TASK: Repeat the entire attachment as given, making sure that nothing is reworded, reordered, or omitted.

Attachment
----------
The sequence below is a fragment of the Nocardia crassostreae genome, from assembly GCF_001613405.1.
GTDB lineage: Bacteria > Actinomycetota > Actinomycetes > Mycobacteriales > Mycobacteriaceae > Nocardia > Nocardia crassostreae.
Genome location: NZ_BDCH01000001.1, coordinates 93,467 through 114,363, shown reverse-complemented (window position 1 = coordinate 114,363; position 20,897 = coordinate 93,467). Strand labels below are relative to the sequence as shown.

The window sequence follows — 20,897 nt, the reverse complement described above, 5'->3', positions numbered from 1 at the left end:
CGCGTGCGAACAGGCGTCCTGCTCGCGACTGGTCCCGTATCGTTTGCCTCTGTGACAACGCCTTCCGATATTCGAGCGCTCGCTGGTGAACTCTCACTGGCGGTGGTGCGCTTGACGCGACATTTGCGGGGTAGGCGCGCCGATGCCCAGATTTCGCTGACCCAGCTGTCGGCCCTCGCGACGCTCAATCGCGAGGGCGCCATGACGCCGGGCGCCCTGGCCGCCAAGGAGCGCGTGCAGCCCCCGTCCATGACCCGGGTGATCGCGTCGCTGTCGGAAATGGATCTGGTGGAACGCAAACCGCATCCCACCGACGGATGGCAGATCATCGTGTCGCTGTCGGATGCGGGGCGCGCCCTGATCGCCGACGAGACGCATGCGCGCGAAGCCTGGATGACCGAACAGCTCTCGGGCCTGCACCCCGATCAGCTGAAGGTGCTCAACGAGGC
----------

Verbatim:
The sequence below is a fragment of the Nocardia crassostreae genome, from assembly GCF_001613405.1.
GTDB lineage: Bacteria > Actinomycetota > Actinomycetes > Mycobacteriales > Mycobacteriaceae > Nocardia > Nocardia crassostreae.
Genome location: NZ_BDCH01000001.1, coordinates 93,467 through 114,363, shown reverse-complemented (window position 1 = coordinate 114,363; position 20,897 = coordinate 93,467). Strand labels below are relative to the sequence as shown.

The window sequence follows — 20,897 nt, the reverse complement described above, 5'->3', positions numbered from 1 at the left end:
CGCGTGCGAACAGGCGTCCTGCTCGCGACTGGTCCCGTATCGTTTGCCTCTGTGACAACGCCTTCCGATATTCGAGCGCTCGCTGGTGAACTCTCACTGGCGGTGGTGCGCTTGACGCGACATTTGCGGGGTAGGCGCGCCGATGCCCAGATTTCGCTGACCCAGCTGTCGGCCCTCGCGACGCTCAATCGCGAGGGCGCCATGACGCCGGGCGCCCTGGCCGCCAAGGAGCGCGTGCAGCCCCCGTCCATGACCCGGGTGATCGCGTCGCTGTCGGAAATGGATCTGGTGGAACGCAAACCGCATCCCACCGACGGATGGCAGATCATCGTGTCGCTGTCGGATGCGGGGCGCGCCCTGATCGCCGACGAGACGCATGCGCGCGAAGCCTGGATGACCGAACAGCTCTCGGGCCTGCACCCCGATCAGCTGAAGGTGCTCAACGAGGC